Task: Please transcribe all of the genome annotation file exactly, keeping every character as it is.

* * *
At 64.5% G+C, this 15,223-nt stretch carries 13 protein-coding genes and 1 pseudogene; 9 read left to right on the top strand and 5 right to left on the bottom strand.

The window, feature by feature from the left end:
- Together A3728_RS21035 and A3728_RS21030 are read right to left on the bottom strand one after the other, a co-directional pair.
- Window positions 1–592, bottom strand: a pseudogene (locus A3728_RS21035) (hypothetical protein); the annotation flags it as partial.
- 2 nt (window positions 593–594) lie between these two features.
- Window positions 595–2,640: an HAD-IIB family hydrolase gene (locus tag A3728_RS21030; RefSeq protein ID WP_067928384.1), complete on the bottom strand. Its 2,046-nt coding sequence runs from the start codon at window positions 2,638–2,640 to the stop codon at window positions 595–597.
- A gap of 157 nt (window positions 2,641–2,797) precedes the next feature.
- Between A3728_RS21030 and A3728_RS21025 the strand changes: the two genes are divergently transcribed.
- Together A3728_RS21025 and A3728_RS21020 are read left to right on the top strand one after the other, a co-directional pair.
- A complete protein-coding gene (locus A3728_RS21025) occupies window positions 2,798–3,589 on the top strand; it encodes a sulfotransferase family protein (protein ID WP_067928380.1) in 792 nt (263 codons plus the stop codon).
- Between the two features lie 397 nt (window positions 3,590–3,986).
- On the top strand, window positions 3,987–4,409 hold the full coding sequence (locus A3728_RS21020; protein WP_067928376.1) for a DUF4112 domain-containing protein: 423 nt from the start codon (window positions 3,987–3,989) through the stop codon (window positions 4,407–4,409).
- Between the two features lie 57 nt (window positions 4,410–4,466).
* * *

At 64.5% G+C, this 15,223-nt stretch carries 13 protein-coding genes and 1 pseudogene; 9 read left to right on the top strand and 5 right to left on the bottom strand.

The window, feature by feature from the left end:
- Together A3728_RS21035 and A3728_RS21030 are read right to left on the bottom strand one after the other, a co-directional pair.
- Window positions 1–592, bottom strand: a pseudogene (locus A3728_RS21035) (hypothetical protein); the annotation flags it as partial.
- 2 nt (window positions 593–594) lie between these two features.
- Window positions 595–2,640: an HAD-IIB family hydrolase gene (locus tag A3728_RS21030; RefSeq protein ID WP_067928384.1), complete on the bottom strand. Its 2,046-nt coding sequence runs from the start codon at window positions 2,638–2,640 to the stop codon at window positions 595–597.
- A gap of 157 nt (window positions 2,641–2,797) precedes the next feature.
- Between A3728_RS21030 and A3728_RS21025 the strand changes: the two genes are divergently transcribed.
- Together A3728_RS21025 and A3728_RS21020 are read left to right on the top strand one after the other, a co-directional pair.
- A complete protein-coding gene (locus A3728_RS21025) occupies window positions 2,798–3,589 on the top strand; it encodes a sulfotransferase family protein (protein ID WP_067928380.1) in 792 nt (263 codons plus the stop codon).
- Between the two features lie 397 nt (window positions 3,590–3,986).
- On the top strand, window positions 3,987–4,409 hold the full coding sequence (locus A3728_RS21020; protein WP_067928376.1) for a DUF4112 domain-containing protein: 423 nt from the start codon (window positions 3,987–3,989) through the stop codon (window positions 4,407–4,409).
- Between the two features lie 57 nt (window positions 4,410–4,466).